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Reflections on Going Into "Private Practice"

This was written in July 1992 on a particularly sweet and bright summer day in Pennsylvania. I was spending the summer "at home" before returning to Clemson for my last semester of teaching. It was the first summer since I was fifteen that I had not been working in a job and also the first time in more than 25 years that I had had more than two consecutive weeks off work, without being ill or laid off.

I wrote this piece for myself but after it was finished, I sent it to Elaine Duncan, Editor of Biomaterials Forum, who subsequently published it (Vol. 14(4):10, 1992). I enjoyed seeing it in print but thought little of it at the time. Since then, I have received many kind comments about it, perhaps more than about anything else I have ever published! Apparently this short piece struck a sympathetic chord with many of my friends and colleagues.


In the middle of May this year my wife and I moved from South Carolina to Pennsylvania as a first step in a transition from full time academic life to semi-retirement, while continuing several industrial consultancies and part-time university affiliations. As of June 1, I have been working from home, essentially, as a clinician would say, in "private practice." I know that many members of the Society1 are in similar situations but there has been little public discussion about the professional and personal implications of such a life setting.


First to the personal: We each try to make our home as pleasant a place to live as possible, but then leave it, at least five days a week, for nine or ten hours a day (or longer, depending on commutation times) for far less satisfactory surroundings. This summer, for the first time in 38 years, I have been wakened by the dawn rather than the alarm clock. I now have a twenty-five foot (!) commute and can see the mail when it arrives, wander out into the garden (with or without dog, depending upon her state of wakefulness) and prepare what I want to eat for lunch rather than settle for what is available from a cafeteria, canteen etc. It is also very pleasant to see my life partner at times other than in the morning when we are both half asleep or the evening when we are both tired and cranky. A friend of mine2 remarked that retirement (rather than full-time work) is the natural human condition - I tend to agree, even after my brief experience.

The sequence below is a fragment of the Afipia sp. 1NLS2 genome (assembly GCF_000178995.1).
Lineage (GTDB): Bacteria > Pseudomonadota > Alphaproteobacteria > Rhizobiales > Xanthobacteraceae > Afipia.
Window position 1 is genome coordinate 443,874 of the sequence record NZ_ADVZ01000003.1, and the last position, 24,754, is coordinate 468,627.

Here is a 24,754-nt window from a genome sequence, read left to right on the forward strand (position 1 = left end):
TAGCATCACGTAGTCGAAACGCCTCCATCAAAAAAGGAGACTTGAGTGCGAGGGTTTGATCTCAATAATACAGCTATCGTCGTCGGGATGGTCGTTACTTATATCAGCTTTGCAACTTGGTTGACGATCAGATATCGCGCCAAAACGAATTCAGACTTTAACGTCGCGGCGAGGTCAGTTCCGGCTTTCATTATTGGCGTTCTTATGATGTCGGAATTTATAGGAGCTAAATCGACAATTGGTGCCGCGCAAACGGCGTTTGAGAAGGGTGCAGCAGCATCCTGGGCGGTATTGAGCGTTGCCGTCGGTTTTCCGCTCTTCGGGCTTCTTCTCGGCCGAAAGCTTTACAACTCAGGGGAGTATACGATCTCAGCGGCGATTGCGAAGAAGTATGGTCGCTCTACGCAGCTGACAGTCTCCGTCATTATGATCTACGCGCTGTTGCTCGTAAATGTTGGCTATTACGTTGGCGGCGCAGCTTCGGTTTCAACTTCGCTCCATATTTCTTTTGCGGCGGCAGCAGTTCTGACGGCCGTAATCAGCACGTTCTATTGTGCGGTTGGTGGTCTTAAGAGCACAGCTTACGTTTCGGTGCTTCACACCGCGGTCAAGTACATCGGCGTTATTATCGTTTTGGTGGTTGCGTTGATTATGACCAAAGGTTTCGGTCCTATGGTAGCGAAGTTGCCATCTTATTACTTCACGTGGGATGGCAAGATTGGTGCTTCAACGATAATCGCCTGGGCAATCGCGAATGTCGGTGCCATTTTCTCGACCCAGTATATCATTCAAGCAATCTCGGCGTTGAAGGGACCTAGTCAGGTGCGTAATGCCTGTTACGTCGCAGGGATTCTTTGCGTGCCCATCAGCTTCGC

But the professional aspects are perhaps more important. Private practice brings a degree of autonomy which exceeds even that available in the university. I must weigh and balance the value of each task from a different perspective. I still review (referee) manuscripts, since this is part of "PhD-Man's (and -Woman's) burden" but the task seems much more important now rather than merely an escape from other, less desirable jobs. I am forced to think about what I really want to be doing now and five years from now. These are questions that over the years I have routinely asked my students in an effort to help them order their careers but which I have not seriously reflected on myself in a long time.


Another aspect: Yesterday I was startled when a secretary at the work place of one of my industrial clients asked which institution I was at. While I have five academic affiliations, I am now, as it were, at no institution but, like a released prisoner, have the freedom of the commons. Her reaction to my explanation was quite odd: she had difficulty accepting that an adult person was not at (or of or in) an institution.


Perhaps we should all consider escaping from our institutions. While early retirement/private practice is not a viable option for all, working as an independent contractor rather than as an employee is for many. There are pluses as well as minuses: the all enclosing institution is a pseudoparent which provides identity, group benefits and an extended family. However, if more scientists and engineers chose to be independent, in this sense, I believe that the professional status of our respective disciplines would rise and we would enjoy many of the benefits which medical professionals, independents all, experience.


1 Biomaterials Forum is the newsletter of the Society for Biomaterials

2 Emanuel (Manny) Horowitz.